Meno's slave is called forth for illustration. It is established that he knows what a square is and that it has various properties. He can also do arithmetic. Socrates elicits these answers from him without teaching him. He gets him to think mistakenly that a square whose sides are doubled will be double, rather than quadruple, the original size. He wants to know how to draw a square with an area of eight square feet. He tricks the slave again. Since 8 is half 16 and twice 4, it would seem that one could add one foot to the two-foot side of the four-square-foot square. But this yields a square of nine square feet. Socrates asks whether the length, then, is less than three and greater than two. He agrees, but says he doesn't know what the exact length is. Socrates comments that the slave started out by thinking he didn't know, then thought he did, then relapsed into thinking that he didn't know. But he is in a better position, and he has not been harmed by having been made2 perplexed and numb.
Socrates then builds up a figure with three squares and a corner missing, and asks if the diagonals cut the squares in half. Counting up 1/2x4 four times gives eight, the desired answer. All the slave's opinions were his own. He didn't know beforehand, so the "opinions were in him" (85c). The conclusion is that "the man who does not know has within himself true opinions about the things that he does not know" (85c). This is recollection. He has not learned these things in the present life, so he learned them at another time, when he was not a human being. The conclusion is that the soul can look for what it does not know at present.
Socrates tries to steer the discussion back to what virtue is, but Meno wants instead to try to determine whether it can be taught. Socrates agrees, even though it is an inquiry "into the qualities of something the nature of which we do not yet know" (86d-e). He does ask to be able to answer the question in terms of a hypothesis. That is, what would virtue have to be like if is to be teachable?
First, it would seem that it would have to be knowledge, since "men cannot be taught anything but knowledge" (87c). If virtue is a kind of knowledge, it could be taught. So is it knowledge? It would be identical to knowledge if nothing but knowledge is good. Socrates makes the case this knowledge is required to make anything beneficial, so it is always present when the good is: "all the qualities of the soul are in themselves neither beneficial nor harmful, but accompanied by wisdom or folly they become harmful or beneficial. This argument shows that virtue, being beneficial, must be a kind of wisdom" (88d).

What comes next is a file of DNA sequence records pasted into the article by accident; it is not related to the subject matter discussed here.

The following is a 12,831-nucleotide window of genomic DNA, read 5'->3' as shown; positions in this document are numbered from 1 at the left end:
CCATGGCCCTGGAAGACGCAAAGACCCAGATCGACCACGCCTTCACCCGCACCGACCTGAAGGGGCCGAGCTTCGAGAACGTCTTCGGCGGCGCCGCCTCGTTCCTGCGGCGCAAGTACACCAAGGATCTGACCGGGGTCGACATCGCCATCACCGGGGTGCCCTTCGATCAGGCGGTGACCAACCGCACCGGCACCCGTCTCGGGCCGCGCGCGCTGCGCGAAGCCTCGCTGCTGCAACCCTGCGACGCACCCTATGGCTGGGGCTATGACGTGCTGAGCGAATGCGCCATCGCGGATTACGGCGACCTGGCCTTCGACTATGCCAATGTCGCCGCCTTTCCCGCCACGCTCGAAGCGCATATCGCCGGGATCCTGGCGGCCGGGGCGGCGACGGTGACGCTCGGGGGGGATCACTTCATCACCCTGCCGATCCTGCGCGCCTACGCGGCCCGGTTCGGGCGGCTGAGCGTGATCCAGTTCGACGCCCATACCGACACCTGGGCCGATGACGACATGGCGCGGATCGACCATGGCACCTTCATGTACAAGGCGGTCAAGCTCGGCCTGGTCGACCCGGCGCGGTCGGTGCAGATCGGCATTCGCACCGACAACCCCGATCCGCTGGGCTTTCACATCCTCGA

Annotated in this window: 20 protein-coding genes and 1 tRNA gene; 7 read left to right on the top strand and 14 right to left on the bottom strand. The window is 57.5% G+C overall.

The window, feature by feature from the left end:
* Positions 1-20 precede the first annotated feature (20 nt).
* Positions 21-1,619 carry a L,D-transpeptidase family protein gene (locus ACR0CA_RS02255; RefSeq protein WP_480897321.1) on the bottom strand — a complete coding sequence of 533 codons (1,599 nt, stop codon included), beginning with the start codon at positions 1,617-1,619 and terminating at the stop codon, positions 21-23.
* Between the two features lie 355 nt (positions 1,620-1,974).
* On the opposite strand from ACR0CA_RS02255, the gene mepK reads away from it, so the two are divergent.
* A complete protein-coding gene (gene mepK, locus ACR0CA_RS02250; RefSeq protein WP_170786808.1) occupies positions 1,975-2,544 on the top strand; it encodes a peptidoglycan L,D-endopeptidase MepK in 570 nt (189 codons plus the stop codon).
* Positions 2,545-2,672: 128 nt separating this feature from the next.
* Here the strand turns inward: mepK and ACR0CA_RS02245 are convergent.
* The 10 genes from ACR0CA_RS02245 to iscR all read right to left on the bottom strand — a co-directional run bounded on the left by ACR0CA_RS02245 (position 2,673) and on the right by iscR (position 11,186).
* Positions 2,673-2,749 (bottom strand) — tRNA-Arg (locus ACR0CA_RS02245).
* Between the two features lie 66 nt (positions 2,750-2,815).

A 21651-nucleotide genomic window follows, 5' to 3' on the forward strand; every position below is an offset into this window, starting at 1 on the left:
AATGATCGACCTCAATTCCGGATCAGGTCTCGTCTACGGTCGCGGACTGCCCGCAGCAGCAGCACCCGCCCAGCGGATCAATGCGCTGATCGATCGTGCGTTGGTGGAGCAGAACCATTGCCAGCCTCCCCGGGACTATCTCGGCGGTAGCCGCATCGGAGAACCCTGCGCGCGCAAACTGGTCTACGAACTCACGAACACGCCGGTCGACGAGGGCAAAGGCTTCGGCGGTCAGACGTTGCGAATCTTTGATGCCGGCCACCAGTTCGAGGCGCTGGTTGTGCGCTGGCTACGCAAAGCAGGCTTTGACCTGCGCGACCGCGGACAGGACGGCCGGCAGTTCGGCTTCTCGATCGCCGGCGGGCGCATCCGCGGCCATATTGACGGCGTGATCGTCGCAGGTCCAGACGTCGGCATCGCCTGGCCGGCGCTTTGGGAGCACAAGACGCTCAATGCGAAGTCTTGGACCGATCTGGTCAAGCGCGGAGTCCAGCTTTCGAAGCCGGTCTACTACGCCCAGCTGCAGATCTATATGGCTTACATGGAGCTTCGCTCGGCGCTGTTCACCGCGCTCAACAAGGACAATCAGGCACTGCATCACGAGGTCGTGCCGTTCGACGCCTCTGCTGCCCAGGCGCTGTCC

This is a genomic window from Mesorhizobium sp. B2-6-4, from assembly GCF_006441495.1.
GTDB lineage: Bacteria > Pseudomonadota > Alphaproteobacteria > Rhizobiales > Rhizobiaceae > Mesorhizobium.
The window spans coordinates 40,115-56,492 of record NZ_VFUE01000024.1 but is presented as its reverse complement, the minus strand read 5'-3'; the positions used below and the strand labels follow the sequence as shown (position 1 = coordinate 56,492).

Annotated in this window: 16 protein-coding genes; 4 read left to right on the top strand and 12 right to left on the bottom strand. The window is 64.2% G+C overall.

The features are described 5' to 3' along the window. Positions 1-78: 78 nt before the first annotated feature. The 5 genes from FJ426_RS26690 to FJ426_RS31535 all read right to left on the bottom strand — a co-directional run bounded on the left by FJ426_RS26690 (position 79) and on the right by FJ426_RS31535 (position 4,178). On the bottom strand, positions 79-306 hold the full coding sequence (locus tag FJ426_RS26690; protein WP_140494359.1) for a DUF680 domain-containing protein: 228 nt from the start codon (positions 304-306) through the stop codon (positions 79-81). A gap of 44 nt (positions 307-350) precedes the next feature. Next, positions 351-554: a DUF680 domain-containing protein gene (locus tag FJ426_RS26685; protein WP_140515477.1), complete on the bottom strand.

So are the good good by nature? It seems not, because then they could be spotted as youths. It would seem to follow that they are taught to be good, but there is a problem with this. The problem is not with the hypothesis, if virtue is knowledge, then it is teachable, but rather with the antecedent. Socrates holds that if virtue is knowledge, then there should be teachers of virtue.
Anytus, a moderate and well-regarded man, joins the conversation. Socrates asks who would train the teachers of virtue, in the manner in which physicians train physicians. Anytus would not send those who wished to learn virtue to the sophists, though they "claim the knowledge to benefit one," because instead only corrupt them (91c). Protagoras has made a lot of money, but no one has noticed that he corrupts people and sends them away in a worse moral condition. Anytus says this is because his students and their relatives are mad. He admits that he has no experience of a sophist. So how does he know?
Anyway, Socrates asks who should be entrusted to teach virtue, and Anytus replies that any gentleman good at public affairs will do. Do they know how to pass their knowledge along? How about the good Themistocles? He taught his son horsemanship but the son turned out to be corrupt. This indicates that he did not have the skill to do so. Other examples are given. They teach their sons what would cost money to teach but do not teach them what they could teach for free. These people disagree about whether virtue can be taught, and this disqualifies them from being teachers of virtue.
What about the sophists? Meno cannot tell whether they are teachers or not. The poet Theognis contradicts himself on the subject. This phenomenon does not occur for any other subject (95e-96a). So there are no teachers, and so no learners. The conclusion is the virtue cannot be taught.
Socrates states that people are successful even when not under the guidance of knowledge, as when someone who only has a true opinion about the way to Larissa can successfully take people there. Correct opinion is no less useful than knowledge. Meno agrees, but states that knowledge will allow one always to succeed. But, Socrates counters, someone with right opinion will always succeed so long as his opinion is right. So why is knowledge prized? It is because it is stable, unlike the statues of Daedelus, which run away if not tied down. True opinions don't stay long and are not worth much "until one ties them down by (giving) an account of the reason why" (98a). That is recollection.
Socrates admits that he is guessing about the nature of the distinction between knowledge and right opinion, but not that the two are different. This is one of the few things to which Socrates would claim knowledge.
Right opinion is just as good as knowledge in guiding the course of action. The good man is beneficent. Neither right opinion nor knowledge come by nature. And they cannot be taught to be good. So virtue does not seem to be knowledge. So Themistocles and others cannot teach their sons virtue because virtue is not knowledge, not something they can pass on. They follow the right course through true opinion, which descends on them, as a gift from the gods.
It would be good to investigate now what virtue is, but it is time for Socrates to go.